Of course usually a little more than that is required. No philosopher would consider my belief justified if I knew (or even so much as strongly suspected) that either premise was false. So generally a belief is only considered justified if our belief in the premises is also justified. And so on all the way down the ladder of reasoning (which ladder ends in the basement of raw immediate uninterpreted experience: see Epistemological End Game). But it’s still possible to have a justified belief in the premises (to be really sure they are true, by a very reliable means) and those premises still be false.
For example, suppose I overhear a conversation about a certain Socrates. The nature of the conversation is such that the parties involved are “obviously” talking about a man named Socrates. I therefore have a very reliable belief that this Socrates is a man. I also have a very reliable belief that all men are, at least currently, mortal (given my grasp of such things as biology). And I can validly reach the conclusion that this Socrates is mortal from those two premises. So I have a justified belief that Socrates is mortal.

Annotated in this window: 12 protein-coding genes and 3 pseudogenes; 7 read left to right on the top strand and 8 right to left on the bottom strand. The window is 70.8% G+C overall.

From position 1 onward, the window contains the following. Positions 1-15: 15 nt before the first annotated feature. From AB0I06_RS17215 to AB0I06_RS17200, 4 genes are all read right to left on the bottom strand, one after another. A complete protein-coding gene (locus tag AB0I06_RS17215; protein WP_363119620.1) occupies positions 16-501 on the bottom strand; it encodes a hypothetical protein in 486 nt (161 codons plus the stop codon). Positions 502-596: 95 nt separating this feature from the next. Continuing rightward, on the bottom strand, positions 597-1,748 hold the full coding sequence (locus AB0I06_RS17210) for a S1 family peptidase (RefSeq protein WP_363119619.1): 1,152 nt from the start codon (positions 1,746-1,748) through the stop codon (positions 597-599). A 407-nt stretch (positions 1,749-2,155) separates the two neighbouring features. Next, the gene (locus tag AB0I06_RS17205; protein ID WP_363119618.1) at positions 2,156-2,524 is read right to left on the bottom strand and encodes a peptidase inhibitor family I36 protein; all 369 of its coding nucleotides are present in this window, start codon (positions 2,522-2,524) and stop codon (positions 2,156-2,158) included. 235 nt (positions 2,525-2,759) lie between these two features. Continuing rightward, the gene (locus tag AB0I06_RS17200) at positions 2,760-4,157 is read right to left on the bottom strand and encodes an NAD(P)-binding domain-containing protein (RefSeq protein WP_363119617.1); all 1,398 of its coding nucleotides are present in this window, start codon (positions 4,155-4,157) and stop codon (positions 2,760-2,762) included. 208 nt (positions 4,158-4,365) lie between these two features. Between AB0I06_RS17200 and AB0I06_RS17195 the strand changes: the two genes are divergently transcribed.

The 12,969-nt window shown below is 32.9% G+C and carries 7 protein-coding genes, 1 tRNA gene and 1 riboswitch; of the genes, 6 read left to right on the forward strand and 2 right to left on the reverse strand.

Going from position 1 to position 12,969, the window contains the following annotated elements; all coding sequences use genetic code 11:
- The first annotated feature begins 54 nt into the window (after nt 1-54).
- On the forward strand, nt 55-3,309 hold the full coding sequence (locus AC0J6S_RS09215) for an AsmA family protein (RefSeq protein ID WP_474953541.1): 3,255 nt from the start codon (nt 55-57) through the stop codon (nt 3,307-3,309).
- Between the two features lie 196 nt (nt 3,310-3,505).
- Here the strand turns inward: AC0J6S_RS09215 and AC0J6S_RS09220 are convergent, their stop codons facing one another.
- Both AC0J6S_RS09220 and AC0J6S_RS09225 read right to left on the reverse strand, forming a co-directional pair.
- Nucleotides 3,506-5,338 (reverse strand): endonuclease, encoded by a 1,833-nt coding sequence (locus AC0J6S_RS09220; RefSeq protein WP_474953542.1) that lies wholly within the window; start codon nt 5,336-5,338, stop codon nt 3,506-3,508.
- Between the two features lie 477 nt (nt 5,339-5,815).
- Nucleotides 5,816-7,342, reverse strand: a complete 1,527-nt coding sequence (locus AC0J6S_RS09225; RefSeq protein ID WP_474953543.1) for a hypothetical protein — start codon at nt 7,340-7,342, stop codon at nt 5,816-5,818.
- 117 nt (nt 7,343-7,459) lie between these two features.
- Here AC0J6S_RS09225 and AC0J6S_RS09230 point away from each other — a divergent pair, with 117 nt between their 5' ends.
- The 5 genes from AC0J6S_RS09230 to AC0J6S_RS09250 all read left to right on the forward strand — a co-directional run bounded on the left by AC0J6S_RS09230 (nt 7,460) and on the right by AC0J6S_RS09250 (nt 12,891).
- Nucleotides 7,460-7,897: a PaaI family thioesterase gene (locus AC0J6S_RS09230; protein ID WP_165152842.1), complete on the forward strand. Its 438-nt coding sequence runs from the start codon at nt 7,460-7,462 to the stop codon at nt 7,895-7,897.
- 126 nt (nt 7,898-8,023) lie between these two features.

But suppose, lo and behold, those people were actually talking about a pet lizard named Socrates. It’s highly improbable that anyone would speak the way they did about a lizard, but alas that’s what happened. Unbeknownst to me. And I certainly can’t be expected to have known that. I can’t even have been expected to know it was in any way probable. To the contrary, I know (like the improbably undetected theft of my car) that it’s very improbable, which is why my mistaken belief that this Socrates is a man remained justified. But this means the deductive reasoning I am engaging in, P1 + P2 = C1, is valid and unsound. Because P1 happens to be false. But P1 being false does not make my belief in C1 unjustified, because justified beliefs can be false. My belief in P1 was justified, and C1 justifiably follows from P1 (and P2), so my belief in C1 is justified as well.